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Airbnbs proliferate on Shelter Island



Shelter Island may be separated from the rest of the world by two ferries, but it doesn’t mean issues affecting neighbors on the North and South forks haven’t found their way here.

There are 77 listings on airbnb.com — a few that are legitimately licensed B&B operations, including two that appear in the Shelter Island telephone book. But the others are private houses providing rooms for guests with no licensing or inspections.

A few may slip past the town code that allows up to two rooms to be rented, according to town Building Permits Coordinator Mary Wilson. But the rest are breaking the law, Ms. Wilson said.

A look at the listings reveals people not just advertising rooms but entire houses on airbnb.com. Others advertise multiple rooms to accommodate 10 or more people. Listings on airbnb.com for Shelter Island range from $100 to $800 a night.

Building Department Clerk Mary Ellen McGayhey said she recently got a complaint from residents who said the neighbors are renting out their Shelter Island house on weekends for rowdy and raucous parties that are disturbing the peace.

But the Building Department is understaffed and unable to inspect all the violations of various laws they are told exist, both Ms. McGayhey and Ms. Wilson said.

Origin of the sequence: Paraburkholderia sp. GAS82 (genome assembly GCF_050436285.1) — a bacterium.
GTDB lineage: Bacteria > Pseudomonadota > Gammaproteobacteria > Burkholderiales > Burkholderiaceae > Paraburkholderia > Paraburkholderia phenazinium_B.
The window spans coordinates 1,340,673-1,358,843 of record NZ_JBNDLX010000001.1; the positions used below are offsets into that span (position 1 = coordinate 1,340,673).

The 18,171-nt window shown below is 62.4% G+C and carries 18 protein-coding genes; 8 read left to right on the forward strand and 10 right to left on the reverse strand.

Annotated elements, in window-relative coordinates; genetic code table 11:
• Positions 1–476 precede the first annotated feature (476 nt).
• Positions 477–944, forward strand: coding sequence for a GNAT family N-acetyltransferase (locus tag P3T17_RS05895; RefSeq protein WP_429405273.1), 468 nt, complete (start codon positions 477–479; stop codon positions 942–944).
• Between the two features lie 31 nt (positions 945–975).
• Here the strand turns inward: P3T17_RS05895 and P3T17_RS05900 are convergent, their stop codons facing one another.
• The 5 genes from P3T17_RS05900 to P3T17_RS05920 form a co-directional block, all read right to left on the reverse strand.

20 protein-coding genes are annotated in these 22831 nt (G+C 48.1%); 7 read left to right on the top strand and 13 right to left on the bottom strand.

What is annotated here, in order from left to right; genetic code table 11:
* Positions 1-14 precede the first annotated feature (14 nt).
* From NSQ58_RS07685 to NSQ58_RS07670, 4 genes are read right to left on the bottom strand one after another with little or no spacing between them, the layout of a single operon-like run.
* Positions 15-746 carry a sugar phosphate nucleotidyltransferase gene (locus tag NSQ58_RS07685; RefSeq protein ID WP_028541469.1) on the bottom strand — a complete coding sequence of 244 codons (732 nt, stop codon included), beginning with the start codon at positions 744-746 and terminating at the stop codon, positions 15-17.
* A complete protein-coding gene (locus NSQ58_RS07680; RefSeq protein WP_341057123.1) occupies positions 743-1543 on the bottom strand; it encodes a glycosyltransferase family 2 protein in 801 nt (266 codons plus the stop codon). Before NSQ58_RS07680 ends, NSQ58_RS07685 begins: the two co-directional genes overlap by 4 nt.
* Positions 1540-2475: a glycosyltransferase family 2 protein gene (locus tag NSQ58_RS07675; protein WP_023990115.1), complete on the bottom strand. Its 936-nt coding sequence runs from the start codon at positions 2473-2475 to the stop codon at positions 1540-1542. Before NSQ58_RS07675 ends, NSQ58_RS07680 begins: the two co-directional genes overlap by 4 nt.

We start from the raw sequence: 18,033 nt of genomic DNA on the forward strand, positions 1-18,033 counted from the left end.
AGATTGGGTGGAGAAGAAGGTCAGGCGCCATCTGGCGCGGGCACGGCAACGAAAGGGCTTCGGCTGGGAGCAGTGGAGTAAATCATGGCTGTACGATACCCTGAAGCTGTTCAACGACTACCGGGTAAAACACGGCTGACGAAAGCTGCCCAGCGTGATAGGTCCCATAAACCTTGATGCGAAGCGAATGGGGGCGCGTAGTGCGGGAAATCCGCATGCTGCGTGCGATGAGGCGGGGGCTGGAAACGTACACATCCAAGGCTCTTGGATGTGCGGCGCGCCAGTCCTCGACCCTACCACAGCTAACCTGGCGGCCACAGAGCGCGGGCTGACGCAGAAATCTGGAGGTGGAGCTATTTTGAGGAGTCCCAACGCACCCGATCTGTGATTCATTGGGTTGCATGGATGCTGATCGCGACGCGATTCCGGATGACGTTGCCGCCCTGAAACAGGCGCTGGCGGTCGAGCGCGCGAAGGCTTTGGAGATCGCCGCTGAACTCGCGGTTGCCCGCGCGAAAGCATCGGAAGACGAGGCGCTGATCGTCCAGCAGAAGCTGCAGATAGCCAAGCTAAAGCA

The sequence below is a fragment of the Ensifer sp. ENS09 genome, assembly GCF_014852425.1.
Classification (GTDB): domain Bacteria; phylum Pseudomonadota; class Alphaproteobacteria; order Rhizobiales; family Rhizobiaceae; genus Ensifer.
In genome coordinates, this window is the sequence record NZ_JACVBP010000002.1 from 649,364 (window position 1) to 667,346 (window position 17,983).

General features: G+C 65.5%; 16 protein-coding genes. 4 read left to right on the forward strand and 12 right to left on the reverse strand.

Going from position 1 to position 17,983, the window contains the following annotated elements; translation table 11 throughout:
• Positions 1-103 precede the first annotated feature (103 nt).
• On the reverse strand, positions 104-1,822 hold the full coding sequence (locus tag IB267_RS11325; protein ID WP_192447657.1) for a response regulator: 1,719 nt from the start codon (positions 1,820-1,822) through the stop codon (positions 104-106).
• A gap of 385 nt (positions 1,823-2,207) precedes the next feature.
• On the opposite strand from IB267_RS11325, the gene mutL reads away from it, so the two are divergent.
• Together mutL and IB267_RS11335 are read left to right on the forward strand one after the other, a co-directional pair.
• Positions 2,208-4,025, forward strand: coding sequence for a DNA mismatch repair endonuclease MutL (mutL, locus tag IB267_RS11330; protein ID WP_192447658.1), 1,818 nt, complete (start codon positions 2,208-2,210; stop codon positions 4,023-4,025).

Supervisor Jim Dougherty agreed that the proliferation of airbnb.com-registered operations needs to be a subject for the Town Board to investigate.

“I’m surprised,” he said, when told by the Reporter about the number of such establishments listed on the website. Mr. Dougherty said he wants to discuss the issue with his colleagues.

Southold Town in recent weeks adopted a policy that allows homeowners to rent to guests at a minimum of a 14-day stay, aiming to stop the weekend party house rentals.

One legitimately registered Island B&B owner  — who also is listed on airbnb.com — but asked not to be named — said the reason for the online listing is to market the B&B in another way.

“We definitely want to keep it,” the owner said about the town license.

The owner speculated that hotels on Shelter Island might be more affected than B&Bs in trying to compete with airbnbs.

“Everybody does what they want,” the owner said, expressing no concerns that airbnbs are able to operate with no real restrictions.

William Cummings, who has operated the House on Chase Creek as a legitimate B&B since 1989, said he hasn’t given much thought to whether the airbnb system is presenting unfair competition to his business.

“My business is still doing fine,” he said. But if those operators aren’t paying full taxes on their earnings, that might give them the ability to charge less for their rooms, he added.

Another advantage of continuing to operate legitimately is to keep his commercial insurance, Mr. Cummings said.

“People are taking a risk because homeowners insurance doesn’t cover them” if there are injuries or other liability issues, he said.

Licensing is not an arduous process, Mr. Cummings said. It requires renewal every two years and inspection each year according to town code.